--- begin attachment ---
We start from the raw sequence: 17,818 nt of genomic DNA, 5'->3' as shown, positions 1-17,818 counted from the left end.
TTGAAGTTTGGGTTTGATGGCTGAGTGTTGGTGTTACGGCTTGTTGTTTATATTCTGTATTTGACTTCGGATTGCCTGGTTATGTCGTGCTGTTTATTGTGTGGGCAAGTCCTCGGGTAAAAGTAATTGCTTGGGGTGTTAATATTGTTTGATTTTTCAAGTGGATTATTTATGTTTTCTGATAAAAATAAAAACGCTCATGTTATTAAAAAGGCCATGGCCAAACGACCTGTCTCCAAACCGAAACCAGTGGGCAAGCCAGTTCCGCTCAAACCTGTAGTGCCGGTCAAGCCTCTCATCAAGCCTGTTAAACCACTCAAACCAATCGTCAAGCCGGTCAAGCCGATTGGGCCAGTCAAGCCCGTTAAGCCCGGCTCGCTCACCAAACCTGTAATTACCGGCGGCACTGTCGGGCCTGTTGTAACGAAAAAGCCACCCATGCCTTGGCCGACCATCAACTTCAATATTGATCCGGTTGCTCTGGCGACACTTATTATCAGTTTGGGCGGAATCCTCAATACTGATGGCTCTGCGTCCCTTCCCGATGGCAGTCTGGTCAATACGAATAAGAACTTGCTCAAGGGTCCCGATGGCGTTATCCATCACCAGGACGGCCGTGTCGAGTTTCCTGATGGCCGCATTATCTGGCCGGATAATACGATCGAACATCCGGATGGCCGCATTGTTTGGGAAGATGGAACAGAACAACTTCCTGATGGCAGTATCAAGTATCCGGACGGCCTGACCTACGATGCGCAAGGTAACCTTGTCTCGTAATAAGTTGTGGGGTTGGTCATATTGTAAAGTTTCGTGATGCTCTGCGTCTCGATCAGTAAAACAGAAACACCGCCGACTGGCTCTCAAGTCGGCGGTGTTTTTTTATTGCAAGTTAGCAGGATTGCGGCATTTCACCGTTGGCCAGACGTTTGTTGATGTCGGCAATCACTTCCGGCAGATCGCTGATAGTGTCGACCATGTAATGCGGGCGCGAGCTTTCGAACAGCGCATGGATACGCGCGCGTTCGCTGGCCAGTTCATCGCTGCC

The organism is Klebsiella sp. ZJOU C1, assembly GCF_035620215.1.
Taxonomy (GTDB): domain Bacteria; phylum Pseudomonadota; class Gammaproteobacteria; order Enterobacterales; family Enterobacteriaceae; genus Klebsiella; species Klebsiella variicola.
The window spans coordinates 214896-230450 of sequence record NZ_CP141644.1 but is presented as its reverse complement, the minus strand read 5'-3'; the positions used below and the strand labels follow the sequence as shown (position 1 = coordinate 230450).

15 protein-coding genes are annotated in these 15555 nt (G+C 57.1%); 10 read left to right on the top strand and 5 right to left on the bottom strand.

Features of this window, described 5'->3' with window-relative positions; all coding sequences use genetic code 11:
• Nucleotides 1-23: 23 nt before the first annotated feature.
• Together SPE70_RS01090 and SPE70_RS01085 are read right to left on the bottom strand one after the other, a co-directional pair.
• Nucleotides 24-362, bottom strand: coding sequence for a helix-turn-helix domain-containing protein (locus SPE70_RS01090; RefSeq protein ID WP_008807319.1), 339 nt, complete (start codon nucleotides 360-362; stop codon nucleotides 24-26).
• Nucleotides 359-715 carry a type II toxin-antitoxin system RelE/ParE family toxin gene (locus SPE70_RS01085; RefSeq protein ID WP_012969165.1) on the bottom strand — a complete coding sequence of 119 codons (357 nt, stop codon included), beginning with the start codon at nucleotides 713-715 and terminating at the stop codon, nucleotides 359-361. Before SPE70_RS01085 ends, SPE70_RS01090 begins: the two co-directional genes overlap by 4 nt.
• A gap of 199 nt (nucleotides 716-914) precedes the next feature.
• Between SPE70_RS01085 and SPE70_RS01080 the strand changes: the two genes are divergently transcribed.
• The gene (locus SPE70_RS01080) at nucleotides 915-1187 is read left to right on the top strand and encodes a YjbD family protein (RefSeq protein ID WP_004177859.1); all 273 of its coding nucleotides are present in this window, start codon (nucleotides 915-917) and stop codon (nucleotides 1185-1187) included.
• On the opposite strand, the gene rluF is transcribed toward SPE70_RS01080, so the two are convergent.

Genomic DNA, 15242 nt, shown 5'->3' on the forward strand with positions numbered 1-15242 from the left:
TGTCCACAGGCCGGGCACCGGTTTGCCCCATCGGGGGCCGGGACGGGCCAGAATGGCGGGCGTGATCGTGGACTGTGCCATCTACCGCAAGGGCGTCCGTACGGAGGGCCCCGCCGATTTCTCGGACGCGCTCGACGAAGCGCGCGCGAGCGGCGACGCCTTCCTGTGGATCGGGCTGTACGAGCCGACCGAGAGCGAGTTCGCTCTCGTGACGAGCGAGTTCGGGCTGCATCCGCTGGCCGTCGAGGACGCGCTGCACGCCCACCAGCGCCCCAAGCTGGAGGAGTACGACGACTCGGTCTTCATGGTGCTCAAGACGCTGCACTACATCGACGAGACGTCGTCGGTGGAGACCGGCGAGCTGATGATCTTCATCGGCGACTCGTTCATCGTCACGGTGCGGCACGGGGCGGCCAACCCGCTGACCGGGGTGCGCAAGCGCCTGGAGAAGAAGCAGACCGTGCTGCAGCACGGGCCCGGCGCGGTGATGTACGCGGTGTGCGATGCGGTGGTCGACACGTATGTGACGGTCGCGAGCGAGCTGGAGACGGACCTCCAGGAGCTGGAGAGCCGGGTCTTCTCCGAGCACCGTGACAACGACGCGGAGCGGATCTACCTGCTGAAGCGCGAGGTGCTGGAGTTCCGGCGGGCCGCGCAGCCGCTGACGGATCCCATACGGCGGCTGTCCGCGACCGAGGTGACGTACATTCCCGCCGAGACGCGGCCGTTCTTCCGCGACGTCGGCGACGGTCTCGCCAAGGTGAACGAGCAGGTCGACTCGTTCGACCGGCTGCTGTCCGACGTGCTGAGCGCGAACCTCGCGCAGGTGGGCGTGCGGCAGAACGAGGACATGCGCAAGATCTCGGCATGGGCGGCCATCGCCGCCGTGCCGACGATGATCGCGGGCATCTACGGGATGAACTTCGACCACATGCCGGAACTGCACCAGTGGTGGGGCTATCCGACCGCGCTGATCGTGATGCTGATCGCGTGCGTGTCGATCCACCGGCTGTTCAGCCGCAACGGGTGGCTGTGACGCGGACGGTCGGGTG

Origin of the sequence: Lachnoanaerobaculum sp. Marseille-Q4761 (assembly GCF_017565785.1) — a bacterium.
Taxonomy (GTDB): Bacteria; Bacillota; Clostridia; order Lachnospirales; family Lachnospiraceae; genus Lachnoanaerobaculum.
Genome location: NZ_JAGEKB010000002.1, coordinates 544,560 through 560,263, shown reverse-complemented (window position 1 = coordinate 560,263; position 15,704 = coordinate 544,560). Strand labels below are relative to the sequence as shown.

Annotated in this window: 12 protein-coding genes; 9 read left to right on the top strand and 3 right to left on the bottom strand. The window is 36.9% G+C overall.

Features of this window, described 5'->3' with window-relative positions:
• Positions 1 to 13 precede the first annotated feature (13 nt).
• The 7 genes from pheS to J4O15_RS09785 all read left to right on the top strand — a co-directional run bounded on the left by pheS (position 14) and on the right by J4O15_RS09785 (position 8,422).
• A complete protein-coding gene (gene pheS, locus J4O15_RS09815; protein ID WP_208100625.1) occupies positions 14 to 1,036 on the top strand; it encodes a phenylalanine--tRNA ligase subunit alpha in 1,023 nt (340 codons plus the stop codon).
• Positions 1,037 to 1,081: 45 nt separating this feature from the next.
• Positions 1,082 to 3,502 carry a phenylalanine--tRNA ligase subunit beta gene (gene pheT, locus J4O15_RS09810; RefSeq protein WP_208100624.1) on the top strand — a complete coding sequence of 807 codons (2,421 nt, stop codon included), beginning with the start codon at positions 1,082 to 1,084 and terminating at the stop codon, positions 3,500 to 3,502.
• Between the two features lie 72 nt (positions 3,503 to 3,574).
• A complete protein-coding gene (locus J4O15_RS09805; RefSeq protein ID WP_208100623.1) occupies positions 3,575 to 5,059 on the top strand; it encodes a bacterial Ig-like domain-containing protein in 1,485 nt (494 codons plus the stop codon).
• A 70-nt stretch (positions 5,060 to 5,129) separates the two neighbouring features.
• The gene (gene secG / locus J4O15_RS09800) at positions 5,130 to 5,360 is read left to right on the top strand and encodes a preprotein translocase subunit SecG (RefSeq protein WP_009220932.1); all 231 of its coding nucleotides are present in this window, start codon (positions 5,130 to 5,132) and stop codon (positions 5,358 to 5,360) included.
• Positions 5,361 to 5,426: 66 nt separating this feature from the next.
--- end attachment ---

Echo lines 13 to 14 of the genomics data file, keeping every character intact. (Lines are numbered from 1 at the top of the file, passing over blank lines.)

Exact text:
• Between SPE70_RS01085 and SPE70_RS01080 the strand changes: the two genes are divergently transcribed.
• The gene (locus SPE70_RS01080) at nucleotides 915-1187 is read left to right on the top strand and encodes a YjbD family protein (RefSeq protein ID WP_004177859.1); all 273 of its coding nucleotides are present in this window, start codon (nucleotides 915-917) and stop codon (nucleotides 1185-1187) included.